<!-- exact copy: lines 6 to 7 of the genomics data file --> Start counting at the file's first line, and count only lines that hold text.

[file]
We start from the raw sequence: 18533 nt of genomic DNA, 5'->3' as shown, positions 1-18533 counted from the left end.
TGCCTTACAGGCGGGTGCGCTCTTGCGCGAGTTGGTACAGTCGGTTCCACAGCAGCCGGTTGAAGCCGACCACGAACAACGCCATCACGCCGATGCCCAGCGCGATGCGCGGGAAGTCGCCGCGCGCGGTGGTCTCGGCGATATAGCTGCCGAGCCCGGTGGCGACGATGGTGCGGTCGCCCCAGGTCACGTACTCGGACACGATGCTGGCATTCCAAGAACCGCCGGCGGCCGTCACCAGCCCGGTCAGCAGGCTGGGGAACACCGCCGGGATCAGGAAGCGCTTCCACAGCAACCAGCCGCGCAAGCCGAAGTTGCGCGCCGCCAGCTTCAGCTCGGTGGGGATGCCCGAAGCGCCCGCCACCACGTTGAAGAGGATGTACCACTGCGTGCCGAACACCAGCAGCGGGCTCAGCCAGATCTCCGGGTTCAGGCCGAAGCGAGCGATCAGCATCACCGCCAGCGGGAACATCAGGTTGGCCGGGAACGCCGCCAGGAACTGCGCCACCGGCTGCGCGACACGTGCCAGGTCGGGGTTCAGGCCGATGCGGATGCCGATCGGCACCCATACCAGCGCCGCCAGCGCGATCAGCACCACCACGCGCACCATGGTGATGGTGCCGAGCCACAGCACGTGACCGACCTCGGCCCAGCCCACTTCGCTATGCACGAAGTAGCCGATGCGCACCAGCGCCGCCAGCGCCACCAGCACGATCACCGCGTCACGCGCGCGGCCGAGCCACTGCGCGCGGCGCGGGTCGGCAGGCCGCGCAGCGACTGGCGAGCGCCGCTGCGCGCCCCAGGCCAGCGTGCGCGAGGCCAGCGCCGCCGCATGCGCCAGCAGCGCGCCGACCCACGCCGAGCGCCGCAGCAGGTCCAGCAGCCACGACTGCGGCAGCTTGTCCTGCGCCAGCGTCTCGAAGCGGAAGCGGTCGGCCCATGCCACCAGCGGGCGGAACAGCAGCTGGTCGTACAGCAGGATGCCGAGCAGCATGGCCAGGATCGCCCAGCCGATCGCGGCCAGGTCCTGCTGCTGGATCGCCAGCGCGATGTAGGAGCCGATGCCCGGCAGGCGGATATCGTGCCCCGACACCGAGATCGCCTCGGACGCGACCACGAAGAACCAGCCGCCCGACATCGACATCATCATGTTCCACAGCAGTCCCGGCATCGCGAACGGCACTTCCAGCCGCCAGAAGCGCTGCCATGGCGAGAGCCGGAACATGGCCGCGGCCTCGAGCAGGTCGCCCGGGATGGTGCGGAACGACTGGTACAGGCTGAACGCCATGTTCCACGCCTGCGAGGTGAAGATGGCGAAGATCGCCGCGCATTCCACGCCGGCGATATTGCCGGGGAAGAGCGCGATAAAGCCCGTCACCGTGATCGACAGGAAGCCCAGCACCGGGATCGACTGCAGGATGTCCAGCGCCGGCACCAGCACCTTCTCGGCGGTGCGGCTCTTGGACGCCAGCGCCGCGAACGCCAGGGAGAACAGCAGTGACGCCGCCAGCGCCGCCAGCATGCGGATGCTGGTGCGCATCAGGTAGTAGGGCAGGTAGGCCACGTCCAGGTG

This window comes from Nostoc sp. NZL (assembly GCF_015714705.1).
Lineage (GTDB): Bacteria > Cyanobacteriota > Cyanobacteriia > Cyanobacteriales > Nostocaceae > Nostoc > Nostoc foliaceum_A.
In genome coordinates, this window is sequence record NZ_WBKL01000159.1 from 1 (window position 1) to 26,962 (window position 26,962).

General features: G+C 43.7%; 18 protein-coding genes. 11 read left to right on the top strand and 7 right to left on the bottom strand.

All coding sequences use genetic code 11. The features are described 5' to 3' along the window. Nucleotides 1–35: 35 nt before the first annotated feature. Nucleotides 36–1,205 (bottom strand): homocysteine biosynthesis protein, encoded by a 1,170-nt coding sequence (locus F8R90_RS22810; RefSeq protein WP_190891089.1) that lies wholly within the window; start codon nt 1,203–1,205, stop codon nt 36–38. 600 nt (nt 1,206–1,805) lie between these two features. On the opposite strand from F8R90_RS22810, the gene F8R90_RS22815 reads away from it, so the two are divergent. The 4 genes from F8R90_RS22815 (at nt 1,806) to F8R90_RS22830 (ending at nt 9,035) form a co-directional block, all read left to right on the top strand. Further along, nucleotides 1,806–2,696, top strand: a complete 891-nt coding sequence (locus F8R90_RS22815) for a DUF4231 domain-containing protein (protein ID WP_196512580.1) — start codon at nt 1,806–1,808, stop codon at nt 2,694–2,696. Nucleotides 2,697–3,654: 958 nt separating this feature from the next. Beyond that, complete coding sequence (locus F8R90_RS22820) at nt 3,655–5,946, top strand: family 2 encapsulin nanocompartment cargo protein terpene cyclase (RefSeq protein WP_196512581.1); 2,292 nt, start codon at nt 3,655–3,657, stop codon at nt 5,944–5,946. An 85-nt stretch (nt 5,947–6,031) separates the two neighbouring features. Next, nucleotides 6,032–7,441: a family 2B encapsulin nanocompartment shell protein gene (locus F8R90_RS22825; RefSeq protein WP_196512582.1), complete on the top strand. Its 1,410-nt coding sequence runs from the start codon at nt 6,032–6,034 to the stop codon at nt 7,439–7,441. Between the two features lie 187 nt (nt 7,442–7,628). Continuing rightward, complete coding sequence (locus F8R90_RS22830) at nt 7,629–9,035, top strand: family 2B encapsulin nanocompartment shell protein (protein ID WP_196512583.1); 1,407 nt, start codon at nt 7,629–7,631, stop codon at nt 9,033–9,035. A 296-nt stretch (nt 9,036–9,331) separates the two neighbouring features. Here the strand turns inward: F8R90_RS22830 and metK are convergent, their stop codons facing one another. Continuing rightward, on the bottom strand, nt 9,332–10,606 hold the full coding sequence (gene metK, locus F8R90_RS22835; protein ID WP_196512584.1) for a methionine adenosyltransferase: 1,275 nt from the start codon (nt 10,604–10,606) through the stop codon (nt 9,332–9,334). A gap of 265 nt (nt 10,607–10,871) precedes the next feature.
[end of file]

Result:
General features: G+C 43.7%; 18 protein-coding genes. 11 read left to right on the top strand and 7 right to left on the bottom strand.

All coding sequences use genetic code 11. The features are described 5' to 3' along the window. Nucleotides 1–35: 35 nt before the first annotated feature. Nucleotides 36–1,205 (bottom strand): homocysteine biosynthesis protein, encoded by a 1,170-nt coding sequence (locus F8R90_RS22810; RefSeq protein WP_190891089.1) that lies wholly within the window; start codon nt 1,203–1,205, stop codon nt 36–38. 600 nt (nt 1,206–1,805) lie between these two features. On the opposite strand from F8R90_RS22810, the gene F8R90_RS22815 reads away from it, so the two are divergent. The 4 genes from F8R90_RS22815 (at nt 1,806) to F8R90_RS22830 (ending at nt 9,035) form a co-directional block, all read left to right on the top strand. Further along, nucleotides 1,806–2,696, top strand: a complete 891-nt coding sequence (locus F8R90_RS22815) for a DUF4231 domain-containing protein (protein ID WP_196512580.1) — start codon at nt 1,806–1,808, stop codon at nt 2,694–2,696. Nucleotides 2,697–3,654: 958 nt separating this feature from the next. Beyond that, complete coding sequence (locus F8R90_RS22820) at nt 3,655–5,946, top strand: family 2 encapsulin nanocompartment cargo protein terpene cyclase (RefSeq protein WP_196512581.1); 2,292 nt, start codon at nt 3,655–3,657, stop codon at nt 5,944–5,946. An 85-nt stretch (nt 5,947–6,031) separates the two neighbouring features. Next, nucleotides 6,032–7,441: a family 2B encapsulin nanocompartment shell protein gene (locus F8R90_RS22825; RefSeq protein WP_196512582.1), complete on the top strand. Its 1,410-nt coding sequence runs from the start codon at nt 6,032–6,034 to the stop codon at nt 7,439–7,441. Between the two features lie 187 nt (nt 7,442–7,628). Continuing rightward, complete coding sequence (locus F8R90_RS22830) at nt 7,629–9,035, top strand: family 2B encapsulin nanocompartment shell protein (protein ID WP_196512583.1); 1,407 nt, start codon at nt 7,629–7,631, stop codon at nt 9,033–9,035. A 296-nt stretch (nt 9,036–9,331) separates the two neighbouring features. Here the strand turns inward: F8R90_RS22830 and metK are convergent, their stop codons facing one another. Continuing rightward, on the bottom strand, nt 9,332–10,606 hold the full coding sequence (gene metK, locus F8R90_RS22835; protein ID WP_196512584.1) for a methionine adenosyltransferase: 1,275 nt from the start codon (nt 10,604–10,606) through the stop codon (nt 9,332–9,334). A gap of 265 nt (nt 10,607–10,871) precedes the next feature.